We hear this term a lot today: mindful. What, exactly, does that mean? How do we actually become “mindful?”

The official definition according to a Google search:

mind·ful·nes
ˈmīn(d)f(ə)lnəs

noun
1. the quality or state of being conscious or aware of something.
2. a mental state achieved by focusing one’s awareness on the present moment, while calmly acknowledging and accepting one’s feelings, thoughts, and bodily sensations, used as a therapeutic technique.

The goal of mindfulness is to be fully present and aware in the moment. With what you are doing, where you are and who you are with. It also allows you to not be overly reactive or overwhelmed by your current situation.

Mindfulness is an innate quality every human being is born with. It’s whether or not we cultivate this ability that equates the beneficial aspect of it.

How to cultivate mindfulness:
Seated, walking, standing or moving meditation.
Short mindfulness pauses throughout your day (see below).
Meditation practices combined with activities such as yoga, running or bicycling.

Mindfulness begins with simply becoming aware of your body. It’s about taking the time to pay attention to your physical and emotional feelings. It’s not about clearing your mind or judging your thoughts.

A mindfulness meditation will allow you to suspend judgment of yourself and others and approach all things with kindness and understanding.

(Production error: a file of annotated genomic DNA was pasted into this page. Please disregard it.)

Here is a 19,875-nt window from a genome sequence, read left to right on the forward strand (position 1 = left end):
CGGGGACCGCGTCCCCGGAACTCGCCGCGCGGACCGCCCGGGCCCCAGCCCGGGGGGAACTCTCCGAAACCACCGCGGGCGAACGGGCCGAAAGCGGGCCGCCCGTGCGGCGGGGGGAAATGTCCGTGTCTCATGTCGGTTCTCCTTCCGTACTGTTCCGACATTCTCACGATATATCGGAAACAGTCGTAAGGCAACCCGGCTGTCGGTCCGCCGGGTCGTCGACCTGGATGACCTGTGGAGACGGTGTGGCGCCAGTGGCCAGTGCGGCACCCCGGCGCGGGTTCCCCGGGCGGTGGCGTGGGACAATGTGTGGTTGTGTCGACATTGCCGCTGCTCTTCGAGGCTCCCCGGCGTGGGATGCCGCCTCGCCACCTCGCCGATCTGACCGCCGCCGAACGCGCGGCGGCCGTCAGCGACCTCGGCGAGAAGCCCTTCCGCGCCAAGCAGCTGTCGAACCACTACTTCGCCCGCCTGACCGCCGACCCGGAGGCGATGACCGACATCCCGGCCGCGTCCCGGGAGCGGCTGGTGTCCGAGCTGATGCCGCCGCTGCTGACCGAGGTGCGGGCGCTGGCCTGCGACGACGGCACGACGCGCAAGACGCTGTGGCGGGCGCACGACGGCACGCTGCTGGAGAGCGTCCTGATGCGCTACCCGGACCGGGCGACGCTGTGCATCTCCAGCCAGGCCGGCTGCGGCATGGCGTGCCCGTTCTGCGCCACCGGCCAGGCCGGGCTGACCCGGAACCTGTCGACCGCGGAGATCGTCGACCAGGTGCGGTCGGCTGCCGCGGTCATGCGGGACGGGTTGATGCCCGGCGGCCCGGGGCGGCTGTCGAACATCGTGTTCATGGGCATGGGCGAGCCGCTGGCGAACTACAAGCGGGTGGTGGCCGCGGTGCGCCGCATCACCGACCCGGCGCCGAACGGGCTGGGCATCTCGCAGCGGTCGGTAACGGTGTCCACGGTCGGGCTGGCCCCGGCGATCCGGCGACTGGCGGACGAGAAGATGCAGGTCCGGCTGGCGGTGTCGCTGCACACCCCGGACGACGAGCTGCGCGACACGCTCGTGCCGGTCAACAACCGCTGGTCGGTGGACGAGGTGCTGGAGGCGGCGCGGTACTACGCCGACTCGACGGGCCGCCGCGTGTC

Mindfulness is not about changing who you are. It’s about fully becoming more of who you really are. Which is fabulous, by the way.

Cultivating a healthy mind is the first step in cultivating a healthy life.

A 2-minute mindfulness practice you can do anywhere, anytime.
1. Get seated and comfortable. Begin by taking 3-5 deep, cleansing breaths. Gently close your eyes (this is actually not necessary but it is helpful for body awareness). Scan for any tension (shoulders, jaw etc.) and allow that to release.

2. Now explore! How do you feel? What’s your body telling you about this moment? Stay focused on your breath, allowing thoughts to float in and out. Acknowledge them and send them on their way without judgment. Mindfulness is not about emptying your mind but rather about learning to let thoughts flow in and out without grasping on to them and misdirecting your attention. Keep focusing on your breath.

3. Gently open your eyes and evaluate how you feel. Notice the objects around you and the sounds in your environment.

Try to take a mindfulness pause 2-3 times a day for a week. Note how you feel at the end of the week. It works. It really does!

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